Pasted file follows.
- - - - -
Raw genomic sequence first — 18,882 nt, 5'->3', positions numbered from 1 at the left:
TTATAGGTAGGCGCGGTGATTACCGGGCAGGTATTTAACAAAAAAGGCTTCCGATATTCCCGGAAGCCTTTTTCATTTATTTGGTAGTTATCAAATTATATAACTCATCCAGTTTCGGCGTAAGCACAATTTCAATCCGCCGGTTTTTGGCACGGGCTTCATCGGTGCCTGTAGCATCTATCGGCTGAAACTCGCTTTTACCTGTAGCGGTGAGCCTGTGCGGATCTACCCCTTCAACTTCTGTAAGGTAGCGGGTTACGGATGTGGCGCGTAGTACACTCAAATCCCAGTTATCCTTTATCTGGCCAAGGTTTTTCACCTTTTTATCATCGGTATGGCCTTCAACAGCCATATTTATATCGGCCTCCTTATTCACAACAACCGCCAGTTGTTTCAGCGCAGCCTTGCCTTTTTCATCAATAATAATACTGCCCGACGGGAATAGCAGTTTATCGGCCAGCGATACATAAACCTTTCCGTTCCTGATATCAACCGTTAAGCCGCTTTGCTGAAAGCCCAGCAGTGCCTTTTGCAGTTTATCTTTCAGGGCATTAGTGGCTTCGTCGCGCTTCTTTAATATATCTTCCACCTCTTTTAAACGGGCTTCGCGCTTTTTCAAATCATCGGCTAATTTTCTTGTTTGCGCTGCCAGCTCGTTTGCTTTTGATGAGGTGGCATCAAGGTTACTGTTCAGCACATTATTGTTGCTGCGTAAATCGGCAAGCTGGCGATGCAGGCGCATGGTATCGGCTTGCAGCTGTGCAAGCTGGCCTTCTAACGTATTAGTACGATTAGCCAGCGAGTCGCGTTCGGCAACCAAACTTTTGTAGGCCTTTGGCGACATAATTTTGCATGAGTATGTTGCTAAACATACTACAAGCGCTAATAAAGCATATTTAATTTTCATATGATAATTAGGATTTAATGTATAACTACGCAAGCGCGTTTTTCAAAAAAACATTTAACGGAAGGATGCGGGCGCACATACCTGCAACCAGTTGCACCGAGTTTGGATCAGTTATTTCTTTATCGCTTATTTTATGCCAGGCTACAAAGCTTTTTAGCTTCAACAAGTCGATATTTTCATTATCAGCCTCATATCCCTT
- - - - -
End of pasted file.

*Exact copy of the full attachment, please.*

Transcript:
Raw genomic sequence first — 18,882 nt, 5'->3', positions numbered from 1 at the left:
TTATAGGTAGGCGCGGTGATTACCGGGCAGGTATTTAACAAAAAAGGCTTCCGATATTCCCGGAAGCCTTTTTCATTTATTTGGTAGTTATCAAATTATATAACTCATCCAGTTTCGGCGTAAGCACAATTTCAATCCGCCGGTTTTTGGCACGGGCTTCATCGGTGCCTGTAGCATCTATCGGCTGAAACTCGCTTTTACCTGTAGCGGTGAGCCTGTGCGGATCTACCCCTTCAACTTCTGTAAGGTAGCGGGTTACGGATGTGGCGCGTAGTACACTCAAATCCCAGTTATCCTTTATCTGGCCAAGGTTTTTCACCTTTTTATCATCGGTATGGCCTTCAACAGCCATATTTATATCGGCCTCCTTATTCACAACAACCGCCAGTTGTTTCAGCGCAGCCTTGCCTTTTTCATCAATAATAATACTGCCCGACGGGAATAGCAGTTTATCGGCCAGCGATACATAAACCTTTCCGTTCCTGATATCAACCGTTAAGCCGCTTTGCTGAAAGCCCAGCAGTGCCTTTTGCAGTTTATCTTTCAGGGCATTAGTGGCTTCGTCGCGCTTCTTTAATATATCTTCCACCTCTTTTAAACGGGCTTCGCGCTTTTTCAAATCATCGGCTAATTTTCTTGTTTGCGCTGCCAGCTCGTTTGCTTTTGATGAGGTGGCATCAAGGTTACTGTTCAGCACATTATTGTTGCTGCGTAAATCGGCAAGCTGGCGATGCAGGCGCATGGTATCGGCTTGCAGCTGTGCAAGCTGGCCTTCTAACGTATTAGTACGATTAGCCAGCGAGTCGCGTTCGGCAACCAAACTTTTGTAGGCCTTTGGCGACATAATTTTGCATGAGTATGTTGCTAAACATACTACAAGCGCTAATAAAGCATATTTAATTTTCATATGATAATTAGGATTTAATGTATAACTACGCAAGCGCGTTTTTCAAAAAAACATTTAACGGAAGGATGCGGGCGCACATACCTGCAACCAGTTGCACCGAGTTTGGATCAGTTATTTCTTTATCGCTTATTTTATGCCAGGCTACAAAGCTTTTTAGCTTCAACAAGTCGATATTTTCATTATCAGCCTCATATCCCTT